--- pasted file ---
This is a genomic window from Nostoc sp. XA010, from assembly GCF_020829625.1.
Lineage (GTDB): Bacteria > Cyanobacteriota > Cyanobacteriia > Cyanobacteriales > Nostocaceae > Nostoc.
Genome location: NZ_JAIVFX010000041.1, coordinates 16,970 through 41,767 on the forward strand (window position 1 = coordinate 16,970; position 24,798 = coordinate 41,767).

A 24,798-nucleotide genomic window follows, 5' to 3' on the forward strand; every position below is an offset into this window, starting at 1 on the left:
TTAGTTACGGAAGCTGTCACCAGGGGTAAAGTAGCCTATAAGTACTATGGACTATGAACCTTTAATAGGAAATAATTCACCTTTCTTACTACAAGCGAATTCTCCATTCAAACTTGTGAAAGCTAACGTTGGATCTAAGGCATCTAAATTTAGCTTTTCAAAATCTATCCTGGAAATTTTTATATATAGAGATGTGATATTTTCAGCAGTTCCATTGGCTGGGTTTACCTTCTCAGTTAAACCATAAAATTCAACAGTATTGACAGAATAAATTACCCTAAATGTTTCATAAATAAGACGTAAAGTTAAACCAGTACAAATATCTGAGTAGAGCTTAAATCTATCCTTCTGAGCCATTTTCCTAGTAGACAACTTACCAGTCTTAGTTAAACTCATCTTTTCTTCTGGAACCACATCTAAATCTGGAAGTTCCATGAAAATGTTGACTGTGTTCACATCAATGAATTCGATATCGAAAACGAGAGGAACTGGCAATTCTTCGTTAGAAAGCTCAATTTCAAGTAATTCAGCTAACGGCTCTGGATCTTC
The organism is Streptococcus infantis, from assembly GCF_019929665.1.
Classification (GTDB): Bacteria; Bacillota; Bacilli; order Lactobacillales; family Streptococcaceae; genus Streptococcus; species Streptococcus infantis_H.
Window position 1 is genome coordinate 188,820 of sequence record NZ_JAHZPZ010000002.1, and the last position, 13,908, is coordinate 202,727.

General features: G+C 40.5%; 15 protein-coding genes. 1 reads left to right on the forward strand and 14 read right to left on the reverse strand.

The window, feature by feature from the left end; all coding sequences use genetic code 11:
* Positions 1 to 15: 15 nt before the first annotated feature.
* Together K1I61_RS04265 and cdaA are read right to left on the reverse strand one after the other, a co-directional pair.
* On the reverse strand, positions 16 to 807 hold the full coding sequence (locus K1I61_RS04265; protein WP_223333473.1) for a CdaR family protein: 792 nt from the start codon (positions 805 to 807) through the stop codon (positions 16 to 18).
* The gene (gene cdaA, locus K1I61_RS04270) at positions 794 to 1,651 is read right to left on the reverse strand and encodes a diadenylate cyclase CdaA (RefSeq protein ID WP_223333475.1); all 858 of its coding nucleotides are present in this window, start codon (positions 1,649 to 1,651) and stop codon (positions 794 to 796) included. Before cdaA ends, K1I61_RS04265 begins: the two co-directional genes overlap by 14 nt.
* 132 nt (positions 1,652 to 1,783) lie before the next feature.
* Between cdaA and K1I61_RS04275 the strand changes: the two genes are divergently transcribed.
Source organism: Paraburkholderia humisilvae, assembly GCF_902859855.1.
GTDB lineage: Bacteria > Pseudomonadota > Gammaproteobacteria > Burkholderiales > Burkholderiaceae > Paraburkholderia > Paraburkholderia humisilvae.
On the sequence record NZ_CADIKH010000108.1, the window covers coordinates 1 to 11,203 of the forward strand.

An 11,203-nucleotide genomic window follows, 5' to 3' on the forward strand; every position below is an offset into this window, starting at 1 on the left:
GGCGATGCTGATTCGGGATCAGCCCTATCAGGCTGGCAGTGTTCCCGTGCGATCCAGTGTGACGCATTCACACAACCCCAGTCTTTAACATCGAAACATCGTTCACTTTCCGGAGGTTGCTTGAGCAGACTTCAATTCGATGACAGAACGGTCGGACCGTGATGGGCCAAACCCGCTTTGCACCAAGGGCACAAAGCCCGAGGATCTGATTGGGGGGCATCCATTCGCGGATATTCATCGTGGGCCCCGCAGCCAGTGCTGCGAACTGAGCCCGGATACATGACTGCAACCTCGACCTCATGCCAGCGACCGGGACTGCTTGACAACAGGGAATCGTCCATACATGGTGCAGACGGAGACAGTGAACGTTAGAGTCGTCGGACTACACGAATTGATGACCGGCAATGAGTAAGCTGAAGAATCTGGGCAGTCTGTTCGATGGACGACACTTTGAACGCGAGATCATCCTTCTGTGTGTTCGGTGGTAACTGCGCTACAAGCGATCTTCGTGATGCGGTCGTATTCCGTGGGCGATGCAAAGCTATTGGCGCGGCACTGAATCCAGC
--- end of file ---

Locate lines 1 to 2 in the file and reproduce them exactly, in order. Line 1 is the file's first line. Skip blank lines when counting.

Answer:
This is a genomic window from Nostoc sp. XA010, from assembly GCF_020829625.1.
Lineage (GTDB): Bacteria > Cyanobacteriota > Cyanobacteriia > Cyanobacteriales > Nostocaceae > Nostoc.